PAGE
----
RI Global From the Field: First Day of World Congress Draws Big Names, Puts Forth Big Ideas

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RI Global: Office of Communications

Contact: Adrian Brune, +1 347-759-9501

World leaders came out in force during the opening of the 23rd Rehabilitation International Congress on 25 October to join business, academics and charity groups in redoubling efforts to tackle inequality “head on”.

Scottish First Minister Nicola Sturgeon, fresh from a European Union session in Brussels, along with the Princess Royal, opened the conference, which hosted an audience of 1,000 people from 65 different countries at the Edinburgh International Conference Centre. In her speech, she pledged that Scotland would “redouble our efforts to tackle inequality” and went on to ensure that “everyone has the chance to realise his or her full potential.

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“Far too often persons with disabilities are just seen as service users… they aren’t just a group, they are individuals with individual circumstances, needs and aspirations,” Sturgeon said. “Having the perspective of persons with disabilities must be a focus and not an afterthought.”

Sturgeon not only called for disabled people to continue their activism, but to run for political office, adding that “breaking barriers is what this Congress is about.”

Throughout the day, RI and Shaw Trust delegates aimed their talks and presentations at Sturgeon’s directive. In the first plenary session, the World of Work, Mike Thompson, a senior manager at Barclay’s spoke practical resources to help organisations consider how to build inclusive practices into their ways of working – something which despite popular misconception, doesn’t have to mean high-cost investment. While others, including Paul Litchfield of the BT Group, added that the bottom line of businesses improved when companies diversified their employee base.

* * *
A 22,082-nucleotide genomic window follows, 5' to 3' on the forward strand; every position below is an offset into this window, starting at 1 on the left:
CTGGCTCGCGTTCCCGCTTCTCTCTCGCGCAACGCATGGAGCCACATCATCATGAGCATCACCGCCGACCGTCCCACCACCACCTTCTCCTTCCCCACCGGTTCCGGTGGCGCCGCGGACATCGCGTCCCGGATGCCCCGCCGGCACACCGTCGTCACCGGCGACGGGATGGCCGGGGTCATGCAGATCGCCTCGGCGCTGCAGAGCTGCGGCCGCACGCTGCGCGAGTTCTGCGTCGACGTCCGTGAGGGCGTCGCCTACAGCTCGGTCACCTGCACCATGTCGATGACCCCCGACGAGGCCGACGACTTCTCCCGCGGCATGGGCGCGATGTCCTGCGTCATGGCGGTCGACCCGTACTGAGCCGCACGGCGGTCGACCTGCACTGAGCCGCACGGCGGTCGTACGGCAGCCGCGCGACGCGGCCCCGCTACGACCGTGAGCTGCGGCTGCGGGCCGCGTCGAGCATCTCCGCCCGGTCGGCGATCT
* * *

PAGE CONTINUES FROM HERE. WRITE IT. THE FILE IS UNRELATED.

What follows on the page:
With Edinburgh Castle serving up as a backdrop, the UK minister for disabled people, health and work, Penny Mordaunt, met with the RI’s incoming president Zhang Haidi to discuss the impetus on all countries to work together to promote a global policy of inclusion. Both agreed that because of their global reach, businesses will play a significant role in implementing real change through the essential services, products and employment they provide to people across the world.

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Upon the Princess Royal’s arrival at the World Congress that morning, Dr. Stephen Duckworth, one of the UK’s top disability advocates and the Chair of the World Congress board, escorted her through the World Congress expo, which featured more than 30 booths from local disability organizations, such as Inclusion Scotland to worldwide manufacturers of prosthetics and wheelchairs, including Ottobock Healthcare. “More can always be done to promote equality and diversity and the World Congress is the right forum to seek change,” the Princess said.
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First signs of that change included intense international media exposure on disability inclusion, the theme of the Congress. Outgoing RI Global President, Jan Monsbakken, and Secretary-General Venus Ilagan appeared on the BBC’s programme, Scotland 2016, to talk about the differences between disability inclusion among different countries, the implementation of the CRPD and the ways in which disability rights have changed.
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On day two of the World Congress, speakers will cover Disability-Inclusive Disaster Risk Management, as well as Independent living. Stay tuned at www.riworldcongress.com.

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RI Global: Founded in 1922, Rehabilitation International (RI Global) is a worldwide network promoting the rights and inclusions of persons with disabilities (PwDs) through advocacy, habilitation and rehabilitation to achieve an inclusive world in which all people can enjoy full human rights.

Join us at the 2016 RI Global World Congress: riworldcongress.com